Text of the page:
I didn’t mean to intrude.” Tristan took a deep breath. He could tell his brash tone had startled his cabin boy. “You needn’t apologize, Simon.” He held up the letter in his hand. “A matter of grave importance has vexed me, but it is my problem, not yours. What do you have to report?” A smile replaced Simon’s frown. “Nelson has spotted something drifting toward us.” Tristan dropped the letter on his narrow bed. “Let us go see what he has found.

” Both Simon and Philip backed into the hallway, allowing Tristan to take lead up the stairs. Stepping onto the main deck, Tristan scanned his ship. His crew lined the starboard side, clearly struggling to see what Nelson had spotted from his high perch. Tristan cupped his hands around his mouth. “What do you see, Nelson?” A thin, grizzly face with a nearly toothless grin smiled down at him over the sides of the crow’s nest, but, an instant later, his smile vanished as the line he held slipped from his gnarled fingers. Quickly, Nelson scampered from his perch and nimbly crossed the yard, seizing the line before he climbed back into the lookout. Tristan grinned up at the ancient sailor whose wiry body moved like a man a quarter of his age. Again, the weathered face peered down from above. “Can’t say for certain yet, Captain, but there’s something adrift out there.” Then he pointed up to the twilight-blue sky.

“’Tis a blessing it be summer, and the moon is full. Whatever sails this way will not be able to sneak up on us. I’ll see it first.” “Good man,” Tristan called. “Keep your eyes starboard. I wait for your report.” “Aye aye, Captain.” Tristan crossed the main deck and climbed the stairs to the forecastle and was soon joined by Philip. Keeping his eyes trained on the shadowy sea, Tristan said to his quarter master, “I must find a way out of this betrothal without shaming my father.” “Shaming him?” Philip said, the incredulity in his tone drew Tristian’s gaze.

“Captain, if you refuse this betrothal, your father could be thrown in the stocks or imprisoned. By the Saints, you speak of breaking a contract with nobility. His very life may be forfeit and yours.” Tristan gripped the ship’s rail, releasing a frustrated growl. “There must be a way. You know Baron Roxwell’s character. He’s a deplorable man. His own gambling and greed has brought his family low enough that he would consider betrothing his daughter to a commoner.” Philip arched his brow at him. “You may not be of noble birth, but I would hardly call you common.

You are wealthier than many lords.” Tristan threw his hands up. “What does it matter? I refuse to bind myself to such a ruthless family. Baron Roxwell is the epitome of all I despise in their class.” Philip looked at him dead on. “I’m sorry, Captain. The only way this match might have been avoided is if you were already married when the message arrived.” Tristan fisted his hands together. “I’m not married as you well know. Do not tell me there is no other way.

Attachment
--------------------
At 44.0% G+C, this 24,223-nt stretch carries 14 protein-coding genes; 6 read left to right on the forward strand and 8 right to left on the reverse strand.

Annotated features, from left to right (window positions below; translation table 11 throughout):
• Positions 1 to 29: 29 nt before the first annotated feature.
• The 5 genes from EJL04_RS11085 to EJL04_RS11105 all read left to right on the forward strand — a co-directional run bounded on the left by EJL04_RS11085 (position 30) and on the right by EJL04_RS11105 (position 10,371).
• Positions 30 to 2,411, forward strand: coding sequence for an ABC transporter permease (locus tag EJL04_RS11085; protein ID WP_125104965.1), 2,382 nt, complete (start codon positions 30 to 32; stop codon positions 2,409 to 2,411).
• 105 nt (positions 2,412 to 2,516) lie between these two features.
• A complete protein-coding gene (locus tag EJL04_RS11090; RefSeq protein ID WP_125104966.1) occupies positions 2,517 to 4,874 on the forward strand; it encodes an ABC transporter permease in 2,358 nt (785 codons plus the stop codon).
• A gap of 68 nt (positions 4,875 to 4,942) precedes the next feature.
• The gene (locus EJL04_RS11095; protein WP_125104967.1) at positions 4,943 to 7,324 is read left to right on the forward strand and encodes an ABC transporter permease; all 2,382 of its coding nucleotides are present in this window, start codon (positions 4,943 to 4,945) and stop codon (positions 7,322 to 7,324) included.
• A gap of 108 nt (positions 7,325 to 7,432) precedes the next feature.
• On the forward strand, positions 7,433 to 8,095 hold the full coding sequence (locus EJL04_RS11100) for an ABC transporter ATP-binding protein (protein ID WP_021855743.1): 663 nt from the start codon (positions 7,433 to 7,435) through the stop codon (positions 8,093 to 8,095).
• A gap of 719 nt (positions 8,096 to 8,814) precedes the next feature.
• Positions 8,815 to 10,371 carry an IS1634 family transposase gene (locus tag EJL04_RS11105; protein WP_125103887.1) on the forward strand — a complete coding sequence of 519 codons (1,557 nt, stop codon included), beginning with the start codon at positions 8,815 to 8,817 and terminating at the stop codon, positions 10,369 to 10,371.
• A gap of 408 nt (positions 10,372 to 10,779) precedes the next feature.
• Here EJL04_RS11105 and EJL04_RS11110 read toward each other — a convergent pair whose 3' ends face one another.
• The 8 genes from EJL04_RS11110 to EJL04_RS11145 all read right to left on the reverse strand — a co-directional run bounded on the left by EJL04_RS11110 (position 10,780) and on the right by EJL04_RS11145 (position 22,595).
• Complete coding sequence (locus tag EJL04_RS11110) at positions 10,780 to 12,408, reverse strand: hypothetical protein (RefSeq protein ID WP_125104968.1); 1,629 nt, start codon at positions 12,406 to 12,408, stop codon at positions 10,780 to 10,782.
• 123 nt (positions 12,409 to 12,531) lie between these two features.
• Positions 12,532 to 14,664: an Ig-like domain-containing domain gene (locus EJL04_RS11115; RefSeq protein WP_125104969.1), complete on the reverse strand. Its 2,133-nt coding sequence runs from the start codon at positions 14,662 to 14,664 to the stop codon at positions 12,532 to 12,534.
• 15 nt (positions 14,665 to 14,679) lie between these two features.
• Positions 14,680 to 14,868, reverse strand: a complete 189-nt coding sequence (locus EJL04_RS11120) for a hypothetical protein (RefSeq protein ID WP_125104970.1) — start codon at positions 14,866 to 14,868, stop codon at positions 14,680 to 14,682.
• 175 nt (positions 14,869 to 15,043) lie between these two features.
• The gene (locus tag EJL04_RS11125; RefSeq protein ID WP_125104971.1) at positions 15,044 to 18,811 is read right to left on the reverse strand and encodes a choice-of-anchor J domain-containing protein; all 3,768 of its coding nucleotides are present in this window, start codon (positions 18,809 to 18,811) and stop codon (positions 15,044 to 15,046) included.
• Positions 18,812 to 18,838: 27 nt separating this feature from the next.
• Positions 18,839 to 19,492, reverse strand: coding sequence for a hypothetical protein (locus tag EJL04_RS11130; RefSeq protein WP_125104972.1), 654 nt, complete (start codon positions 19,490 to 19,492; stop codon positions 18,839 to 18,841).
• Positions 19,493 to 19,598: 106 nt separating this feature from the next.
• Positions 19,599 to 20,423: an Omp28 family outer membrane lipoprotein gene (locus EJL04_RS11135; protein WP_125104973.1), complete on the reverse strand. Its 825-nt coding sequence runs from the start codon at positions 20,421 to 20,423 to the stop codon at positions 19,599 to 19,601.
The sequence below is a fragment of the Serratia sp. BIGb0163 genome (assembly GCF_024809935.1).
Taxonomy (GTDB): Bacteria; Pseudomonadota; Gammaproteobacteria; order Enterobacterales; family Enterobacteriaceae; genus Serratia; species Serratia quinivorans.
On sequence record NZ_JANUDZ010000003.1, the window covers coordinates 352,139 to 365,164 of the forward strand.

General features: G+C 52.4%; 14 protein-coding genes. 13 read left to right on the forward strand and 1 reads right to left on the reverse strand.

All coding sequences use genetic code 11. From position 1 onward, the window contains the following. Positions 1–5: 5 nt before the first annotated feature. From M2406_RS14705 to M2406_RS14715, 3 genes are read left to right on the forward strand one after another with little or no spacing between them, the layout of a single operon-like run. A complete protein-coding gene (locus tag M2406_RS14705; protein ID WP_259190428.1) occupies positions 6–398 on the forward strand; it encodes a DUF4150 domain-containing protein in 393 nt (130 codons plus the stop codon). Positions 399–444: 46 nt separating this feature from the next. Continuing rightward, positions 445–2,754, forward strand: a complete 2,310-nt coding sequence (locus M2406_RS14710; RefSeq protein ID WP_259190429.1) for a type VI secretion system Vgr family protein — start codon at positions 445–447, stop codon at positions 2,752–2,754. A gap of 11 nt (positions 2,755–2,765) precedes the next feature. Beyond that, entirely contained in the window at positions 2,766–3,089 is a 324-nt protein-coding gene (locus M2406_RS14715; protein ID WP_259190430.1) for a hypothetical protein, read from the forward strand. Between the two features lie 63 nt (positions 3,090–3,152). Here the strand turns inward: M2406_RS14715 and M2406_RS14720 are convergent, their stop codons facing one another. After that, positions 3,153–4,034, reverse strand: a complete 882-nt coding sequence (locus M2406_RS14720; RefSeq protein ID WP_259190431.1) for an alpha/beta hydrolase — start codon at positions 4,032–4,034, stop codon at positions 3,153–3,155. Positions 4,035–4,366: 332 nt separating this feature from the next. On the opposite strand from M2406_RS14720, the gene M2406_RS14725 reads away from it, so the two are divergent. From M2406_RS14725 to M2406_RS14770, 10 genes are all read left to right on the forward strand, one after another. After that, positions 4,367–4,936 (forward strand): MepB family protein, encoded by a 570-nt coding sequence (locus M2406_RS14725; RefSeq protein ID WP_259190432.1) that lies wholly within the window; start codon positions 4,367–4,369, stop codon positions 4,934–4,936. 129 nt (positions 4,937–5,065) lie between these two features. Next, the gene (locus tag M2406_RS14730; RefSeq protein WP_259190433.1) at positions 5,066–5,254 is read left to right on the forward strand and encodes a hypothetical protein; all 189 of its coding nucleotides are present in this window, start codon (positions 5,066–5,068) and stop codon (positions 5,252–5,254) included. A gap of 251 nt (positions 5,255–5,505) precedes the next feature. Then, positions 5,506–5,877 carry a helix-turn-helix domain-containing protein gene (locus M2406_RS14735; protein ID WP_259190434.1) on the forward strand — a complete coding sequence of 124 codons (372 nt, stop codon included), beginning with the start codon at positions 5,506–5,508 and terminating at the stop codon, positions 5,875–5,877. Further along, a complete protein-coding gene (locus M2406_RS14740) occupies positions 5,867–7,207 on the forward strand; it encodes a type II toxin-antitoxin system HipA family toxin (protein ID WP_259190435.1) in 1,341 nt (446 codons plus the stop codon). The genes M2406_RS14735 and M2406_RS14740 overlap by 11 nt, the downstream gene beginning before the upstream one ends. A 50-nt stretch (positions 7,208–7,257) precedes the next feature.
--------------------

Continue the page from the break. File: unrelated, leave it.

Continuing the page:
” He expelled a long breath, trying to regain control. Staring out to sea, he strained to see the object drifting near, but nothing broke the calm surface. Gentle waves lapped against the hull. “You could always get married,” Philip suggested. Tristan turned and raised a brow at him. “Isn’t it rather late for that?” Philip shrugged. “As you’ve said, you are leagues away from London. No one of consequence could account for the last year of your life. Who’s to say you weren’t married when we arrived at Port Rìgh.” Tristan shook his head.

“I see where you’re going with this, but let us hurry to the part where we dismiss your idea. If I knew a woman I wished to marry, I would have done so already. Anyway, you know my mind on marriage. I am a man of the sea.” Philip crossed his arms over his chest. “Marrying anyone else would be better than Abigail Roxwell. I heard she had her serving maid flogged for plucking her eyebrows too thin.” Tristan groaned and bent forward, letting his forehead rest on the rail. “I agree with your logic, but I refuse to be forced into one marriage to escape another.” Damn Owen and his stubborn hypocrisy.

Tristan stood straight and raked his hand through his hair. “It astounds me that my father can be so sensible in every other regard but his ambition to elevate his family to nobility. He cannot see his own folly.” “Mayhap, there is another way,” Philip murmured. Tristan watched his quarter master slowly pace the forecastle. “Yes, indeed, it just might work.” “What are you mumbling about?” Tristan said impatiently. Philip whirled around, his eyes gleaming. “You could falsify a wedding.” Had his quarter master gone daft? “What are you talking about? Falsify a wedding? What is that supposed to even mean?” A slight smile curved Philips lips.

“Yes!” he said, clearly approving his own plan before Tristan even understood it.

.